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UG_Honors

Overview

Lasallian Honors Program Overview

The Lasallian Honors Program provides an alternative general-education curriculum for students whose academic records are in the top 10% of their incoming class. The program is designed for academically motivated students who wish to engage in "shared inquiry" in seminar-style, interdisciplinary classes. The hallmarks of the Honors Program are in-depth discussions of the Great Books* in seminar-style classes; service learning; experiential learning in the arts; and participation in a community of learners.

The Lasallian Honors Program goals include:

  • Critical Thinking
  • Oral Communications (in shared-inquiry seminars and presentations)
  • Close Reading of foundational texts in a range of disciplines
  • Analysis of others' and one's own ideas
  • Clear and thought-provoking Writing
  • Experience with and reflection on Service
  • Experience as audience members and creators of Art
  • Collaboration in learning (learning as a four-year cohort group)

The Lasallian Honors Program addresses SMU's mission and general-education goals in the following ways:

  1. The Great Books in a wide range of disciplines constitute a strong foundation for a general education program. LH courses aim to meet the College's general education goals in Aesthetics, Cultural Traditions, Faith Traditions, Human Systems, Literature, Moral Traditions, and non-lab Natural Scientific Systems.
  2. The "shared inquiry" seminar format of Honors courses is conducive to critical thinking, dialogue, and student engagement.
  3. Service learning promotes the Lasallian disposition of service, and it is widely recognized as a means of engaging students in their own learning, the needs of the community, and self-reflection.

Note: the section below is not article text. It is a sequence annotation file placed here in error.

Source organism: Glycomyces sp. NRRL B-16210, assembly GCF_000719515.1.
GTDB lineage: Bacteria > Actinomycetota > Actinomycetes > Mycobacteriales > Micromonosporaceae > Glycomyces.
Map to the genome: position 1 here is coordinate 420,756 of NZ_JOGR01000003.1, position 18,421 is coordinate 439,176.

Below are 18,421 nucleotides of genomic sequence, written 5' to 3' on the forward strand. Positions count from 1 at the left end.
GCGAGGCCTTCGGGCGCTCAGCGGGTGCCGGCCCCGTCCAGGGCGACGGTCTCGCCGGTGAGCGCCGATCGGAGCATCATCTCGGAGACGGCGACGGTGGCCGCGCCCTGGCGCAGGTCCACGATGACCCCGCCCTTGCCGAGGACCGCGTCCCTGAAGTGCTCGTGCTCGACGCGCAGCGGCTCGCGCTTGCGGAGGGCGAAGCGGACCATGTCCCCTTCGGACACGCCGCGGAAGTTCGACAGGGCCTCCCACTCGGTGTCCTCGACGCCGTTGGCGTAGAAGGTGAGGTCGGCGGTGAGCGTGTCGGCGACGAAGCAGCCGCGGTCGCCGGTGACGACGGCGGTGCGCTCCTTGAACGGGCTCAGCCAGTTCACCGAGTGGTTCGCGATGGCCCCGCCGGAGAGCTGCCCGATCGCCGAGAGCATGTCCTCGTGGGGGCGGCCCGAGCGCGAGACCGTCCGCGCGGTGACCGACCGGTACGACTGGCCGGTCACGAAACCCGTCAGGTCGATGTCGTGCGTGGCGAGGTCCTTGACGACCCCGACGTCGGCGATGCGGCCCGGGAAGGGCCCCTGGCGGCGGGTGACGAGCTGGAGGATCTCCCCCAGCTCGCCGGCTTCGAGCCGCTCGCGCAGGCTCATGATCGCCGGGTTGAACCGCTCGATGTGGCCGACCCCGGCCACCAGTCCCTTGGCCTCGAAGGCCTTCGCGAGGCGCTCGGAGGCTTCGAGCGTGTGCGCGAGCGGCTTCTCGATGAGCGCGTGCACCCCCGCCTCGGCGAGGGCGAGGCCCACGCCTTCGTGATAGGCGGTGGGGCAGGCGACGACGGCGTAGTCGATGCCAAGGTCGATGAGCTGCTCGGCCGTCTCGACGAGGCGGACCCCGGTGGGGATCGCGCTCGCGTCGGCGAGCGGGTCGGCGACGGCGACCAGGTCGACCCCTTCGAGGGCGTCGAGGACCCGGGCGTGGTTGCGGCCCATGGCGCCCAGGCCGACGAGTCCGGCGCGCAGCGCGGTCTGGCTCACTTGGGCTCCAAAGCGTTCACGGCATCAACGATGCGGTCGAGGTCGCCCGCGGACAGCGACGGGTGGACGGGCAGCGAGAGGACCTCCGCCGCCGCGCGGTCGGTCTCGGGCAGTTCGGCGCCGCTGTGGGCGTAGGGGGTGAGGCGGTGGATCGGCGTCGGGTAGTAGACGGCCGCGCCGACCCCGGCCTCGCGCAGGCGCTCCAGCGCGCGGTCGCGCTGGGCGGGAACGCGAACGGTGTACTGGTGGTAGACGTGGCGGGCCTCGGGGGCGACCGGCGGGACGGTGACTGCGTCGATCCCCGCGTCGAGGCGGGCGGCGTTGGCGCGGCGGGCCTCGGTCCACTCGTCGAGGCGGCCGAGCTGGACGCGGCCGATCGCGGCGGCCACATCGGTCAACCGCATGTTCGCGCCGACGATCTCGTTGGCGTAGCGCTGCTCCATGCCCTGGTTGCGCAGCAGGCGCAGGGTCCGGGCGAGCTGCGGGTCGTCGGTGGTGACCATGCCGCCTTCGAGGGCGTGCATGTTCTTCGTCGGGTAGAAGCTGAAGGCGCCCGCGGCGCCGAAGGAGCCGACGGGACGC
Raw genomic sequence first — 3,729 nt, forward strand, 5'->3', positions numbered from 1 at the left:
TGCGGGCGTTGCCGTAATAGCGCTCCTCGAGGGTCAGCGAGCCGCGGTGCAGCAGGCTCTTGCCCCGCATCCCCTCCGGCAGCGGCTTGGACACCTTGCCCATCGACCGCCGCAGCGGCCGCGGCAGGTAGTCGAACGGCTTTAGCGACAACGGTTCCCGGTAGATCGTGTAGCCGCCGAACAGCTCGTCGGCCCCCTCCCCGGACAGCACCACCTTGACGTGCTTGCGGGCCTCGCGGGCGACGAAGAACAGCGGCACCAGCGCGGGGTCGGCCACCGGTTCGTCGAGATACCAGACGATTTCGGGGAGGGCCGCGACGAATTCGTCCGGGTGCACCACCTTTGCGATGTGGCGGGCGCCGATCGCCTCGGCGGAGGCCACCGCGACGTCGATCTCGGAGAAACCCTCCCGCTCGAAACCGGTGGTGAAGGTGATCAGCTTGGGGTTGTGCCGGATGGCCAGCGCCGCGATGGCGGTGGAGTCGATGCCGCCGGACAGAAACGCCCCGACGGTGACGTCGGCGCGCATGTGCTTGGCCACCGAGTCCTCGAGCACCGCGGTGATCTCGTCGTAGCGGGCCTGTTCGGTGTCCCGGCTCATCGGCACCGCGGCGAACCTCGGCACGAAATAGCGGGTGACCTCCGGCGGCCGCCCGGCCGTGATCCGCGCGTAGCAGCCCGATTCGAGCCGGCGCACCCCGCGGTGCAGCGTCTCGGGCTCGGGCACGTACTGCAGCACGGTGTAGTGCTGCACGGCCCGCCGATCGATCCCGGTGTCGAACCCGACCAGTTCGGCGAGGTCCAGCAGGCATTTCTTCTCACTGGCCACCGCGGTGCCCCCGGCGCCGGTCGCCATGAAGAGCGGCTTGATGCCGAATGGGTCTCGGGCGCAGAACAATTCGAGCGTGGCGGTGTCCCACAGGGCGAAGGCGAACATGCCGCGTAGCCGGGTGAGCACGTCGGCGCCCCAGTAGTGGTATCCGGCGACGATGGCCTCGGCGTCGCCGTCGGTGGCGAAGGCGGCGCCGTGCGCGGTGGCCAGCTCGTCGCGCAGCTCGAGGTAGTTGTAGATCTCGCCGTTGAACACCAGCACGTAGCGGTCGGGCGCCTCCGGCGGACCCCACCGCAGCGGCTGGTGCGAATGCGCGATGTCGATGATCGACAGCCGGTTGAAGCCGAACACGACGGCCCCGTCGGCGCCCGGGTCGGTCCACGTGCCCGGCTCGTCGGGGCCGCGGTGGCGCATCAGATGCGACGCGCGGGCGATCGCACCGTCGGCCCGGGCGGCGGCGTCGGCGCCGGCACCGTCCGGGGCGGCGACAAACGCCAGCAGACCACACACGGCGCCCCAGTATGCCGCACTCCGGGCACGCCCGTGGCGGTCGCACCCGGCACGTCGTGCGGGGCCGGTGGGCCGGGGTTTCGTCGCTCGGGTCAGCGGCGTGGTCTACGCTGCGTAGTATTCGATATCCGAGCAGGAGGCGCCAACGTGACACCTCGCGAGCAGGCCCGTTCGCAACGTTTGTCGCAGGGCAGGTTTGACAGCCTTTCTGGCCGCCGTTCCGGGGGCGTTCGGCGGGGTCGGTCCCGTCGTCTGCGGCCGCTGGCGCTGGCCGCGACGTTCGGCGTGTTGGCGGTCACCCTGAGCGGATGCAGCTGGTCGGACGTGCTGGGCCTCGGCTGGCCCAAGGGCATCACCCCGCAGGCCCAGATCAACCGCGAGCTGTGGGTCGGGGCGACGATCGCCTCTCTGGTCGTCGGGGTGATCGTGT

4. Close reading, critical thinking, and analysis – skills that are emphasized in every Honors course – are cross-disciplinary liberal arts and life-long skills.
  5. The writing-intensive (W-I) curriculum in the Lasallian Honors Program supports the campus-wide commitment to improving student writing. Six of the eight LH courses meet the W-I criteria.
  6. The concentration on honing Oral Communications skills in LH courses, in small- and large-group discussions and in formal presentations, supports the college faculty’s commitment to the OC skill area. Oral Communications constitutes at least 20% of the grade in every LH course.

* The "Great Books" refers to a liberal-arts curriculum based on foundational texts in a wide range of disciplines. Although Great Books programs began in the 1920s with a list of 100 "essential" (and almost all Western) primary texts, today's Great Books programs draw from among hundreds of possible choices of texts that have been of critical importance in the formation of issues and ideas in a diversity of cultures and disciplines. The programs presume a "shared inquiry" seminar-style of learning, in which students are actively constructing meaning about the texts in facilitated discussions.

For more information contact:

Christian Michener, Ph.D.
Director, Lasallian Honors Program
Saint Mary's University of Minnesota
700 Terrace Heights #1527
Winona, MN 55987-1399
(800) 635-5987, Ext. 1423
cmichene@smumn.edu